Burdock-Yes It Is a Weed—But It is Mighty Good For You!

Today my friends I would like to discuss a weed. Don’t laugh or turn up your nose I promise to try to make it interesting–okay if you want to chuckle a little that’s okay! We are going to talk about Burdock a weed! Yes, you heard me right, Burdock which just happens to be extremely healthy for you.

Burdock: It is that nasty weed that when I was a child my horse used to get caught in his tail and it was almost impossible to brush out. They are the spiny purple colored bristly burrows that drives you crazy when you take your dog for a walk and they get them in their hair. But lets forget about what we don’t like about it and talk about the many benefits it has for your health and learn what a great natural herbal remedy burdock is.

Burdock is known for it’s ability as an herbal detox remedy, and is a daisy-family plant that grows as a weed in the United States, Europe and Asia. It is easy to find and grows mostly along fences and roads. In Asia, the taproot of young burdock plant is harvested and eaten as a root vegetable. It is rich in calcium, chlorogenic acid, flavonoids, iron, inulin, lactone, mucilae, polyacetylenes, potassium, resin, tannin, and taraxosterol.

Let’s some more facts about Burdock – it’s special detox properties and many other health benefits:

 

Mother Nature made sure to give us everything we need to reach our optimal health.  In today’s world where we are in constant contact with chemical, environmental, and industrial toxins, all these contaminants  put a tremendous burden on our liver.

We see all the advertisement about the exotic fruits and drinks that we can use to detox our bodies naturally and help us stay healthy, but the fact is some of the best detox herbs already grow naturally in your lawn, yes the ones that you consider pesty weeds and are trying to get rid of.

Burdock is a perennial whose roots, leaves, and sometimes its seeds are used widely in herbal medicine to support liver function and as a cleansing botanical.

Practitioners of traditional Chinese medicine sometimes blend burdock with other herbs to soothe sore throat and colds. Some proponents claim that burdock can benefit people with arthritis, diabetes, eczema, psoriasis, and cancer.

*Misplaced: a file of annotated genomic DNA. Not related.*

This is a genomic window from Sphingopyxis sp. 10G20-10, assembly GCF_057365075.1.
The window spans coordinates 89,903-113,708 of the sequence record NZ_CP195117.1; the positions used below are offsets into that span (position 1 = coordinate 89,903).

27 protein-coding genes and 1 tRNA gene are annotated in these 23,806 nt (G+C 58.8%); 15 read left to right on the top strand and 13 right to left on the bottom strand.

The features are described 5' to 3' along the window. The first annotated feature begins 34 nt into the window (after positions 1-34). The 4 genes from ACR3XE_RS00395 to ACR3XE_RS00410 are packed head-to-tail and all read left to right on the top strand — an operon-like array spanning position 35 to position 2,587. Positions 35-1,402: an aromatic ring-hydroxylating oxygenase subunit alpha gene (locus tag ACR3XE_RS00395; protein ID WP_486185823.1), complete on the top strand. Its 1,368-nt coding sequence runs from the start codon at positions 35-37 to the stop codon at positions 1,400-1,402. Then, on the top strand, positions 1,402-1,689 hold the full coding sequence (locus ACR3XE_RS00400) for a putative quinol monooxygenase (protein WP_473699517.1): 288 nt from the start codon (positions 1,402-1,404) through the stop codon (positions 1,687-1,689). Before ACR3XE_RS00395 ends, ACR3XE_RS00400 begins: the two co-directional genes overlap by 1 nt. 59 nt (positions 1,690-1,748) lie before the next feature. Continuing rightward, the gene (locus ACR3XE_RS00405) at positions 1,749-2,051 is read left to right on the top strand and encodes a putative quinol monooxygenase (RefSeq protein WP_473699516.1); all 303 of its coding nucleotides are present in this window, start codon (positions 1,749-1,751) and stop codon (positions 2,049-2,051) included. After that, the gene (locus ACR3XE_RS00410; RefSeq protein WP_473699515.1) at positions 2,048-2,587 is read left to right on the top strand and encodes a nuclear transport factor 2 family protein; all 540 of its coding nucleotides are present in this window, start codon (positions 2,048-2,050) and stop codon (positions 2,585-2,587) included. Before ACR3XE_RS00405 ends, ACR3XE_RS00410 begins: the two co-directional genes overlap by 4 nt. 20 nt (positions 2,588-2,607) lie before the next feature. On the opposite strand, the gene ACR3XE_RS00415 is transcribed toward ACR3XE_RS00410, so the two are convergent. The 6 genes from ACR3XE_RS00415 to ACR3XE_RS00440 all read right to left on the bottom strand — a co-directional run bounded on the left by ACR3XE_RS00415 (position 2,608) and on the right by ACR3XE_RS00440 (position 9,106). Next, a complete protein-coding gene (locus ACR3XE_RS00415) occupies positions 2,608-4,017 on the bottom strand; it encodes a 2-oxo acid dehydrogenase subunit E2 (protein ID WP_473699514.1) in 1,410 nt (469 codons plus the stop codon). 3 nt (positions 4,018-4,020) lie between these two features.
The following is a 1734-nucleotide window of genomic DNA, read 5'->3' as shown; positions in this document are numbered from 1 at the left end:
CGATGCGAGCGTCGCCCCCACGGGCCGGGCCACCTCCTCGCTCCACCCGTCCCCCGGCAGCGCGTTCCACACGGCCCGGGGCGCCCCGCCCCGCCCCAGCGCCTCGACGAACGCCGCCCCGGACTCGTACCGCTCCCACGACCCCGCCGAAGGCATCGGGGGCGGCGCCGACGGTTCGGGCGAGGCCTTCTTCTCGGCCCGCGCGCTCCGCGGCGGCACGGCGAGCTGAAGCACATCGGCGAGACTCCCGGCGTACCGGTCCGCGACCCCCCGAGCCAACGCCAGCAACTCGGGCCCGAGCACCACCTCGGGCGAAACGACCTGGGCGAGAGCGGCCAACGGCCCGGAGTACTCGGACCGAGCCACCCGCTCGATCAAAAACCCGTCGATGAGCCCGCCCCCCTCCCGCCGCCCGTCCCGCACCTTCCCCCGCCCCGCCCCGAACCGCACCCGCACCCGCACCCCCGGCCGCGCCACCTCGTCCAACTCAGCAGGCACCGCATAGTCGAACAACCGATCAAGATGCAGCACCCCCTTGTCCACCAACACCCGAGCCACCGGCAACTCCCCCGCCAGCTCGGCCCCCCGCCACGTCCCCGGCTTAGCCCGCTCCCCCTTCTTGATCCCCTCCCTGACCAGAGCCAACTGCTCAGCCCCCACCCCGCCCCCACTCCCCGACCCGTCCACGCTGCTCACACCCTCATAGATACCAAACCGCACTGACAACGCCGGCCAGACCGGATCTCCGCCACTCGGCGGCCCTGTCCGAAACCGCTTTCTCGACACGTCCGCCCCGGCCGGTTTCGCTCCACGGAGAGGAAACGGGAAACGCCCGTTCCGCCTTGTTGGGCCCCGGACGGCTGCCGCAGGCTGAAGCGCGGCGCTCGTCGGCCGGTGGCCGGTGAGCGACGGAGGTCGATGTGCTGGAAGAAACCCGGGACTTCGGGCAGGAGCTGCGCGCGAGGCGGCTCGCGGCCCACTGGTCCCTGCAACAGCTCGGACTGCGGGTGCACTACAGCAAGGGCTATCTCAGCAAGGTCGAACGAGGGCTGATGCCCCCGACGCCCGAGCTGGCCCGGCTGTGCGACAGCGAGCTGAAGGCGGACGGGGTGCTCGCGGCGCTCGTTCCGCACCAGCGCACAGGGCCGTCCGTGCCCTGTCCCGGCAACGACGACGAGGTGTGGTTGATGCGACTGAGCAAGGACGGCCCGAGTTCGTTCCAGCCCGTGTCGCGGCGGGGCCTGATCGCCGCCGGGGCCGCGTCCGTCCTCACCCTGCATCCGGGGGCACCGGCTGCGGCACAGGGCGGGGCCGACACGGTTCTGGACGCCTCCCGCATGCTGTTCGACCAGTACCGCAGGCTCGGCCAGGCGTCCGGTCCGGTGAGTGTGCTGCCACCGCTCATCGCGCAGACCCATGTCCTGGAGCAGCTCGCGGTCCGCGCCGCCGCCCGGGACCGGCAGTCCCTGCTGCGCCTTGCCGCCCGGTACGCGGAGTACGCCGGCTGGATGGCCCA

Burdock is your skin’s best friend. It seeds and roots are useful in treating a variety of skin conditions.  It cleanses, purifies and flushes out toxins through skin, which is especially good acne-prone, oily or dry skin, especially when it roots from a poor diet, constipation, or liver burden.  Like many other edible weeds, burdock increases bile flow, easing digestion and supports your liver.

Burdock roots are bitter and referred to as “alterative agents” which are capable of enhancing digestion and help absorb nutrients that support elimination of wastes. Although, burdock (Click here to order) can be purchased as an essential oil with the same benefits!  The liver is the organ that is responsible in removing toxins and impurities from our bodies and the blood, producing bile to digest fats. It also metabolizes hormones, stores excess carbohydrates among its other functions.

When the amount of toxic substances in a person’s bloodstream exceeds the liver’s capacity to remove them from circulation, you are going to have an overload, which will accumulate in the body. These accumulated toxins can produce numerous symptoms, such as headaches, acne, itching, nausea, arthritis, and other complaints. For this reason, many herbalists and naturopathic physicians recommend internal use of alternative herbs to overcome these conditions and symptoms caused by the overload.

Very few scientific studies have explored burdock’s health effects. Still, animal-based research suggests that a type of fiber extracted from burdock may promote the growth of probiotics (immune-regulating bacteria naturally present in the human digestive tract). Other tests on animals show that burdock may fight free radicals (chemical by-products known to damage DNA) and alleviate liver damage induced by alcohol consumption.

 Burdock root can be a diuretic or soothe aching joints for conditions such as arthritis. Traditional Chinese healers used burdock root in combination with other plants to make cures for colds, measles, throat pain, and tonsillitis. Burdock root was also popular in Japan as a source of vitamins and other nutrients. In modern times, burdock root has been employed in the treatment of certain cancers.

This wild weed is also excellent to manage blood sugar levels, and thus helping to manage diabetes.  Young burdock leaves, stems or roots can be eaten raw, cooked or as a tea, in early spring, before the plant develops its strong bitterness. You can still benefits from the burdock skin benefits later in season by using fresh leaves quickly boiled in water and applied on skin as a poultice.

Burdock is useful in cases of hormone imbalances. Many conditions, such as premenstrual syndrome, fibroid, and endometriosis, are associated with excess estrogen levels. Because of its alternative action, and of the small amount of plant steroids it contains, burdock can help improve the liver’s ability to metabolize hormones such as estrogen which can improve symptoms associated with hormonal imbalance.

Just a small little tidbit that I found interesting!– Did you know that the idea for Velcro came from Burdock!

Quote for the day: “Don’t find fault. Find a remedy.                                                                                 

About the author

Hi! Thanks for visiting my blog! I believe in living green, organically, and natural in every aspect of our lives. My mission is to help educate you on how to live green, help save our environment and to help you and your family live a happier, healthier life!

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